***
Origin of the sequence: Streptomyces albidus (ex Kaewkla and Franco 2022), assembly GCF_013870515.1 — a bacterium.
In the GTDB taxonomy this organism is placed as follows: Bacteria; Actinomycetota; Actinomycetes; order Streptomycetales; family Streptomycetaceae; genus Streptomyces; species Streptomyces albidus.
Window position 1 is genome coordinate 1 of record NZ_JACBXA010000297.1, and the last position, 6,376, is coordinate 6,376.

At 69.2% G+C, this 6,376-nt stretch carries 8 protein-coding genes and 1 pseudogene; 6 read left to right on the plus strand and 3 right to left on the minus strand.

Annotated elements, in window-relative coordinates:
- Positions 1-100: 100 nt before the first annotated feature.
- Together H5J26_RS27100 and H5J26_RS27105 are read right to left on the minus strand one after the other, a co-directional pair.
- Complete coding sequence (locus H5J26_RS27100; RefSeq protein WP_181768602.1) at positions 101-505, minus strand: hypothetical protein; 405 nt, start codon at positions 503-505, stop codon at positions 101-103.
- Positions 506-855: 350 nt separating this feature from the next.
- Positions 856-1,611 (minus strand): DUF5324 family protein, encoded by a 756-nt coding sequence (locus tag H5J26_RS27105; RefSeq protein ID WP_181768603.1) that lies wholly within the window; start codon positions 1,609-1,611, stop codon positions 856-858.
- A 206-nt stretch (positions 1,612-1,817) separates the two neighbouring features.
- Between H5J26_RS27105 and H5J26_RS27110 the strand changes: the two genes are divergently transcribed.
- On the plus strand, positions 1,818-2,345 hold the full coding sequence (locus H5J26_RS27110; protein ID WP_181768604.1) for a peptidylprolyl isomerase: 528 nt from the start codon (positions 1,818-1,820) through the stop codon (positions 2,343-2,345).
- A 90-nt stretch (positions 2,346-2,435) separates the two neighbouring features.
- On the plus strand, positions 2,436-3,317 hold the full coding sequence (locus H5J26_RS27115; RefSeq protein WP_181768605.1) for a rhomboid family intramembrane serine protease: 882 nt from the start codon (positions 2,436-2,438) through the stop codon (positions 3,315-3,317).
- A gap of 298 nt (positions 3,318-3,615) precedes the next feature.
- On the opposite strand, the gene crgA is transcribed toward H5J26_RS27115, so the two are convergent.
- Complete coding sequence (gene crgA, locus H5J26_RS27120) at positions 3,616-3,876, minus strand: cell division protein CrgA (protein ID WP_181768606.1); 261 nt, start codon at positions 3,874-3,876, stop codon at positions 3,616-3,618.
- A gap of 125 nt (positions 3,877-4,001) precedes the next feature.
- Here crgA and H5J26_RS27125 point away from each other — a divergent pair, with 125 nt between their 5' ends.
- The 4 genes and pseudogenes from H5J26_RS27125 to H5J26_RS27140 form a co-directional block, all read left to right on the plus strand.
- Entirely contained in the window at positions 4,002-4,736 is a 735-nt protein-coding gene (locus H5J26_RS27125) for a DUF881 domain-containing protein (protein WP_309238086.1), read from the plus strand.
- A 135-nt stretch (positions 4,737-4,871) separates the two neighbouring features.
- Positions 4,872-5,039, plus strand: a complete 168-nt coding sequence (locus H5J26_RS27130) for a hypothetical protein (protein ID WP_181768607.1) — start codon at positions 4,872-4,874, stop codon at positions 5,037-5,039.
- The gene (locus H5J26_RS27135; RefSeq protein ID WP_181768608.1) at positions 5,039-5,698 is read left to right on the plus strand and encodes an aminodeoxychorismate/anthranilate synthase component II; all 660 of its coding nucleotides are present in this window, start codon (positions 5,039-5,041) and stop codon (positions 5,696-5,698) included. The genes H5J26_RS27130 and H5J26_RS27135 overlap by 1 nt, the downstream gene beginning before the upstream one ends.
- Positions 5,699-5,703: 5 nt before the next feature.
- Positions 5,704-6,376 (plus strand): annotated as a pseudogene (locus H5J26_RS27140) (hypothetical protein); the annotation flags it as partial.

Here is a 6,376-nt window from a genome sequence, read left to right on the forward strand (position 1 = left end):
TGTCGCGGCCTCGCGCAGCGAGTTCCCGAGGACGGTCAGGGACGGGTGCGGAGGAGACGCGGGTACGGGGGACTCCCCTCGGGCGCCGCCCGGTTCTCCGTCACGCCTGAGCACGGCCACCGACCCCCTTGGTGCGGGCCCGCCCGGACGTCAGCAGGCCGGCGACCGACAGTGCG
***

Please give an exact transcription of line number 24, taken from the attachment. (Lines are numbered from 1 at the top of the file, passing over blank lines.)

- Positions 4,872-5,039, plus strand: a complete 168-nt coding sequence (locus H5J26_RS27130) for a hypothetical protein (protein ID WP_181768607.1) — start codon at positions 4,872-4,874, stop codon at positions 5,037-5,039.